Researchers identify molecule that protects women’s eggs.
A new study from the University of Gothenburg has identified the key molecule ‘Greatwall kinase’ which protects women’s eggs against problems that can arise during the maturation process. The study is published in The Journal of Cell Biology.
In order to be able to have a child, a woman needs eggs that can grow and mature. One of these eggs is then fertilised by a sperm, forming an embryo. During the maturation process, the egg needs to go through a number of stages of reductional division, called meiosis. If problems occur during any of these stages, the woman can become infertile. Around 10-15% of all women experience fertility problems, caused by factors such as genetics, environment and age.
Using genetically modified mouse models the team has now discovered that the molecule Greatwall kinase is of great importance in order for the eggs of the female mouse to be able to complete the first phase and move on to the second meiotic division during the maturation of the egg. When Greatwall kinase is removed from the egg, not all the stages can be completed. Instead, the egg enters an interphase with an abnormal DNA structure and problematic cell cycles. These problems make females infertile.
The team summise that Greatwall kinase is important in the human egg maturation process and is important in the regulation of the cell cycle. The group aims to carry out studies on human eggs as the next stage.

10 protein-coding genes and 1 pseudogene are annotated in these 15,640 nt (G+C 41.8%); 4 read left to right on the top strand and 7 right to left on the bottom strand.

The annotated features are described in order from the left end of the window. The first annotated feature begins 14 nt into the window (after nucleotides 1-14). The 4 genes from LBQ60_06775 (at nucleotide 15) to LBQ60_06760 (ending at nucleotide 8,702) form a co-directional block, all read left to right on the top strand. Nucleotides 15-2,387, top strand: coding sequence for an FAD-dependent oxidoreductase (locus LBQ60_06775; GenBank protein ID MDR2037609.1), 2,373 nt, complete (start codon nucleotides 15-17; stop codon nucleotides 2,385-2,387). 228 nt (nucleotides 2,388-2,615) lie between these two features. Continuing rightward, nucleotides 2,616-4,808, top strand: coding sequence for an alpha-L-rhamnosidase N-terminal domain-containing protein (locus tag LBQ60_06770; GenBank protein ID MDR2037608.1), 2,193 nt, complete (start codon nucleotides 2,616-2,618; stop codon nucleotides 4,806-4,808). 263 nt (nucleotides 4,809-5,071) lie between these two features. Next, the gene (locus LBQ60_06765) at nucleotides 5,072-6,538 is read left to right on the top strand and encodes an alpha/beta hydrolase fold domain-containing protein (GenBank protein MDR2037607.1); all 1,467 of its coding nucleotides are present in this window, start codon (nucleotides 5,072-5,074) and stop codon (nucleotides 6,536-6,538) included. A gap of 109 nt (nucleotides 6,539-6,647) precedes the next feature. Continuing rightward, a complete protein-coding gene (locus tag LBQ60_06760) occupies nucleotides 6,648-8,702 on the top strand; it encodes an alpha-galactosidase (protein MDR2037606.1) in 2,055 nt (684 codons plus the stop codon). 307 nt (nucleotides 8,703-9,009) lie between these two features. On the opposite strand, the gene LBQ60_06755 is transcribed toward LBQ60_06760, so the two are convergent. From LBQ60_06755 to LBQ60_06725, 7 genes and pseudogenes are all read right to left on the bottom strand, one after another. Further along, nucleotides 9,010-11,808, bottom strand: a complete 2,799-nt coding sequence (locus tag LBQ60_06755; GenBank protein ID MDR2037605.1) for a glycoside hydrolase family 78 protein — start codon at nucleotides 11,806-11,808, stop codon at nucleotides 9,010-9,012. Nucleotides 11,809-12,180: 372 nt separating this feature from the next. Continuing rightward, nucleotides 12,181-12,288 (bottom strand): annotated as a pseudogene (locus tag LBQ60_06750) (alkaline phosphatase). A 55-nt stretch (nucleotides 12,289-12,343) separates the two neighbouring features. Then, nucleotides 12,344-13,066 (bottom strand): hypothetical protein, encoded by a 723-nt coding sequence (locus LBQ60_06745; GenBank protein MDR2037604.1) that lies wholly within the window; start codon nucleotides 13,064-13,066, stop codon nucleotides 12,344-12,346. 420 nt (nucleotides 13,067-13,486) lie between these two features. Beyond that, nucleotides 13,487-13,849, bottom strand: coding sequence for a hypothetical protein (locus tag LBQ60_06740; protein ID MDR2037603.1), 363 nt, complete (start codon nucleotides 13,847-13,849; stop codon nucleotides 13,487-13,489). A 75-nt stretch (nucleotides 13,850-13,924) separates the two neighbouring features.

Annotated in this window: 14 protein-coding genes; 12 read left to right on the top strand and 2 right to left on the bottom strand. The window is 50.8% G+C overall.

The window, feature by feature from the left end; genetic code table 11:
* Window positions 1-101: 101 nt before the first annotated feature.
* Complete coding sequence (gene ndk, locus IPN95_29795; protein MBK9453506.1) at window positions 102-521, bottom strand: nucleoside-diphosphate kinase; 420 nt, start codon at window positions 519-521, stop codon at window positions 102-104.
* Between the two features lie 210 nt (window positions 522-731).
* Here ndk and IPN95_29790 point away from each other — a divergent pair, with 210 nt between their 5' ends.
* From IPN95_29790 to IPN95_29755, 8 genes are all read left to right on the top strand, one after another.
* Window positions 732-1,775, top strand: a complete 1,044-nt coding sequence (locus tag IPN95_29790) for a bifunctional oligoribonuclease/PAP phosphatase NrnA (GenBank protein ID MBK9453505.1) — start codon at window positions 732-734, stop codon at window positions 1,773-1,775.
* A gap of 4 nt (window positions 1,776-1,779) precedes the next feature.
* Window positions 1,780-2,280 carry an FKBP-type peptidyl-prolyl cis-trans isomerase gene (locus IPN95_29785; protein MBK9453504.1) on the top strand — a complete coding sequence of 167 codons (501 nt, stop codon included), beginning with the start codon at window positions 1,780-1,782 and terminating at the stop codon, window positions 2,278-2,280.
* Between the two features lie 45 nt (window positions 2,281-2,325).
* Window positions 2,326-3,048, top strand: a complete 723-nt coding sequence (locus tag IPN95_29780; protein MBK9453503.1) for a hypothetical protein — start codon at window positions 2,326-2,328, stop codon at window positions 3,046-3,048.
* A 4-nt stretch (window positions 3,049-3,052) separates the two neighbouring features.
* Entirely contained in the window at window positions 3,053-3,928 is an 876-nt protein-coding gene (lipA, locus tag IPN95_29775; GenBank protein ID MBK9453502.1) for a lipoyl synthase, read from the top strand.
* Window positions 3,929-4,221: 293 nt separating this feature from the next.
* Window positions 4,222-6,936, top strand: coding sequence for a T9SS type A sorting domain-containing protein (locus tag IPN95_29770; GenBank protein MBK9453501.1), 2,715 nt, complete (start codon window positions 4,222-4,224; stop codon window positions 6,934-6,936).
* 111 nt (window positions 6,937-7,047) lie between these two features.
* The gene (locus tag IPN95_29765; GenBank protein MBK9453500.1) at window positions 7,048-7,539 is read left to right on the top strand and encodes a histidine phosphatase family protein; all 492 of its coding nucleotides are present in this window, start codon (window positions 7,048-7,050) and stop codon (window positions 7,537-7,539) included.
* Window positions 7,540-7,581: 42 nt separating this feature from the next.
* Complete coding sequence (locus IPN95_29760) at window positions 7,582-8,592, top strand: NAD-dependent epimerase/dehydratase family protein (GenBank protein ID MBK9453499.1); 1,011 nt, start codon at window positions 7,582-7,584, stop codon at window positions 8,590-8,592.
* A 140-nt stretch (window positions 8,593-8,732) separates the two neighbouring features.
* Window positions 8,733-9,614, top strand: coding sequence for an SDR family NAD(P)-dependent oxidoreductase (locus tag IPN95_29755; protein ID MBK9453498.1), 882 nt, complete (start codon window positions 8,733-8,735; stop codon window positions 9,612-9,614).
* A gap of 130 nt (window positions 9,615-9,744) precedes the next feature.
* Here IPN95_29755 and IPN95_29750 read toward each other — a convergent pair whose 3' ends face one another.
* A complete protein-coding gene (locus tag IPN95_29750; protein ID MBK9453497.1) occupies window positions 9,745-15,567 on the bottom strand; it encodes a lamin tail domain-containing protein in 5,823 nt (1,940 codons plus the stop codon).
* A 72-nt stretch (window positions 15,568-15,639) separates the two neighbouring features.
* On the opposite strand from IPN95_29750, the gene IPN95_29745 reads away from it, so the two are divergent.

The team state that if they discover that there are women whose eggs do not mature due to levels of Greatwall kinase being too low, then they can inject the molecule into the egg. Hopefully, the maturation process will thereby be corrected, and eventually the woman may be able to have children, thus reversing the infertile state.
Source: University of Gothenburg
fertility, genetics, Greatwall kinase, healthinnovations, infertility, women's health
Michelle Petersen View All
I am an award-winning science journalist and health industry veteran who has taught and worked in the field.
Featured by numerous prestigious brands and publishers, I specialize in clinical trial innovation–-expertise I gained while working in multiple positions within the private sector, the NHS, and Oxford University, where I taught undergraduates the spectrum of biological sciences integrating physics for over four years.
I recently secured tenure as a committee member for the Smart Works Charity, which helps women find employment in the UK.
Loving the information on this internet site , you have done outstanding job on the articles .